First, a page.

All of New York City’s shelters, like shelters all around the country, are at capacity or nearing it. So the average lifespan of most of these returned animals is around three days. Either someone else adopts them within that time, or they’re put down.
There’s a lot more I can tell you about how we care for animals in this country, or rather don’t care for them, and I could also tell you that it’s even worse in many other places around the world, but I think I’ve made the point.
The constitution of the mamlechet kohanim v’goi kadosh, the Kingdom of Priests and Holy Nation that God sets out this week in Mishpatim has a lot to say about all this, because, along with the many human-based issues it deals with, it begins to establish an entire section of Jewish law known as Tzar Ba-alei Chaim, which quite literally means Causing Distress to Living Things. Tzar Ba-alei Chaim forbids causing unnecessary physical or emotional pain or suffering to animals, birds and fish.
That body of law starts here in the Sefer Ha-B’rit, the Book of the Covenant, and It does so in four places. We briefly discussed one of those two places earlier in the Torah study: “You shall not boil a kid in its mother’s milk.” As I said earlier, can anyone imagine anything as gross as cooking a baby goat in the very milk its mother supplied to nourish it?
One of Rashi’s grandsons, the medieval biblical commentator Rabbi Samuel ben Meir—the Rashbam—put the matter bluntly. He wrote that to use a nanny goat‘s milk—milk intended for her offspring’s nourishment—to cook the kid in it “is a shameful, distasteful thing.”
Rashbam then noted several of those other Torah laws that fall under the Tzar Ba-alei Chaim heading and came to this conclusion: “The Torah teaches you such things as a way of emphasizing…respect for life.”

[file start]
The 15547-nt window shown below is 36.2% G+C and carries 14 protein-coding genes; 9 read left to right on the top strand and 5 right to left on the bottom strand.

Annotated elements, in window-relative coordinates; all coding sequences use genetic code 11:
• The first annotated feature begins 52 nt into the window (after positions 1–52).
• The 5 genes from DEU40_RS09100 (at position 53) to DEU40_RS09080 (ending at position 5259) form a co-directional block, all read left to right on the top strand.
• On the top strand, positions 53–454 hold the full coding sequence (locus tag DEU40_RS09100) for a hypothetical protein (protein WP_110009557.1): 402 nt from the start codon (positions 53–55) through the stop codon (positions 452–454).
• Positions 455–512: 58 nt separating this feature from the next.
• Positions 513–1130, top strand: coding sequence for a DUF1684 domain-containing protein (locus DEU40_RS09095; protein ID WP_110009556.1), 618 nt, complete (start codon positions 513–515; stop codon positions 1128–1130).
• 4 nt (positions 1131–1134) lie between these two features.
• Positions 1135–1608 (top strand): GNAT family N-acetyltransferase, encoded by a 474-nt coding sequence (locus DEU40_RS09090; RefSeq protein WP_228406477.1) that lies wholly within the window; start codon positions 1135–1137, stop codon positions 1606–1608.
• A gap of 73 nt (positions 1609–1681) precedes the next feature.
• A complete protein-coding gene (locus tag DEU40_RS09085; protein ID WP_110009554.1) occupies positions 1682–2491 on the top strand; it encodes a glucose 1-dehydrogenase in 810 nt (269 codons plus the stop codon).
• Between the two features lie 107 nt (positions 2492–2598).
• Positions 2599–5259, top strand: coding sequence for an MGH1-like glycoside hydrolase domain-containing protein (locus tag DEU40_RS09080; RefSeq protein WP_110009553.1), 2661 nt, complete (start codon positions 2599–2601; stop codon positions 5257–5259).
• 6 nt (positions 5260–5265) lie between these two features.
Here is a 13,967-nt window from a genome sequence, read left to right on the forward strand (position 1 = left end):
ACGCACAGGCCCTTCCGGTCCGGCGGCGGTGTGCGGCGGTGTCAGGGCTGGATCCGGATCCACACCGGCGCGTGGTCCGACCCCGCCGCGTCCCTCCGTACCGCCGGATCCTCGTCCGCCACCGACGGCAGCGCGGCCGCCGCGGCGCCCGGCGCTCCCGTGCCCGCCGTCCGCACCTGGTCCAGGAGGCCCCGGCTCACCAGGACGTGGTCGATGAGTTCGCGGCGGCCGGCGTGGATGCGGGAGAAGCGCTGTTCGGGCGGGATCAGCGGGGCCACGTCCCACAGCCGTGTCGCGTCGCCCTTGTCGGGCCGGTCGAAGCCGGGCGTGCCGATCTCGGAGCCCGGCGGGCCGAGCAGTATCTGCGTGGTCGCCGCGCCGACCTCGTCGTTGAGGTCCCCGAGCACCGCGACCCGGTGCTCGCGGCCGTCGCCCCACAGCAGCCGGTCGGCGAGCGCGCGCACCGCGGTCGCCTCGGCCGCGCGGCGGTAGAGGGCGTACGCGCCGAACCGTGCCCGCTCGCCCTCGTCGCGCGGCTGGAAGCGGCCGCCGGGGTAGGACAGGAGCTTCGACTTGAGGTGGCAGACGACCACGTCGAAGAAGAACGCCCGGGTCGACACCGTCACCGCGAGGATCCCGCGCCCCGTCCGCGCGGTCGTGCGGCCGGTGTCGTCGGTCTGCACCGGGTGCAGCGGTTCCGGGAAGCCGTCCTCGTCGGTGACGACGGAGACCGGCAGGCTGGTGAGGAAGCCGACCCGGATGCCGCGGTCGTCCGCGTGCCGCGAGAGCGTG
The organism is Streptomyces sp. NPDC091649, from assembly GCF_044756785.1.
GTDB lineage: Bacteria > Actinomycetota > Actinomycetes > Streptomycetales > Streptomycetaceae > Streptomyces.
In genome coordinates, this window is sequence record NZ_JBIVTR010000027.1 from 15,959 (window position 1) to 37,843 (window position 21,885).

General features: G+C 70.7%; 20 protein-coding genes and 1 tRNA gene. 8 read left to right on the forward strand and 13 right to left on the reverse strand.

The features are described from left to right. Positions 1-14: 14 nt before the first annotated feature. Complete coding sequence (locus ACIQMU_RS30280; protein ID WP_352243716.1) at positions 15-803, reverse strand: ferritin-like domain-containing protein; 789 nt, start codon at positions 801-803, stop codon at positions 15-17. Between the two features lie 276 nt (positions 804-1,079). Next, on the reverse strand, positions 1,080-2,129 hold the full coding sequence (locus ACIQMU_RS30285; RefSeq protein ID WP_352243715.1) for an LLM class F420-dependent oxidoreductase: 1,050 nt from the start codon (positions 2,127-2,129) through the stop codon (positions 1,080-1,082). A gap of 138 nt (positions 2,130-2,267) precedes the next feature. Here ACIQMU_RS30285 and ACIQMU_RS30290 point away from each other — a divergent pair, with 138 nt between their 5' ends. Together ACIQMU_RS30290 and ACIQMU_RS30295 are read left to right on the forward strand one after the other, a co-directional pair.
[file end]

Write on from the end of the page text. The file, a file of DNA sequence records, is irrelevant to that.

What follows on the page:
Sometimes, this concern Torah law has for the welfare of all non-human living creatures shows up in oblique ways, as Chazal, our Sages of Blessed Memory, saw it. For example, there’s the second mitzvah of the four found in this week’s parashah. It says, “When a man steals an ox or a sheep, and slaughters it or sells it, he shall pay five oxen for the ox, and four sheep for the sheep.”
Why is there a fine of five oxen but only four sheep? The sage Rabban Yochanan ben Zakkai said: “…in the case of a sheep, which was usually carried on the thief’s shoulder [meaning the thief showed compassion for the sheep], only four-fold has to be paid.” In other words, the amount of restitution is reduced because the thief showed consideration for the sheep he took.
More often, concern for animals and birds shows up in pointed references. The last two Tzar Ba-alei Chaim mitzvot in this week’s parashah are examples of that.
The first one is this: “When you see the she-donkey of your enemy lying under its burden and would refrain from raising it, you must nevertheless raise it with him.” The Torah later on extends that to helping to include raising the she-donkey of someone who’s not your enemy. That would seem obvious, but the Torah doesn’t take such things for granted.
The second example is also a very telling one. The Torah last week in the Ten Statements, the Aseret Ha-dibrot, already declared that on Shabbat, not even animals could be made to work. Now that mitzvah is repeated, only this time with an explanation: “in order that your ox and your she-donkey may rest….” Our animals have the same right as we do to a day of rest, and it’s on the same day as our day of rest.
Such laws run throughout the Torah. In D’varim, in Deuteronomy, we’re forbidden from muzzling an ox during threshing because its instinct would be to graze and the muzzle would cause it psychological pain. Psychological pain is behind the mother bird commandment, as well, and it’s also behind two mitzvot found in Leviticus 22, Vayikra 22. One prohibits removing for a sacrifice a firstling from its mother before she has weaned it. The other prohibits sacrificing an animal and its young on the same day.
Remember what I said earlier about veal calves. This is one of the reasons I consider veal to be treif.
Neither prohibition, sad to say, is commonly observed in the modern meat industry.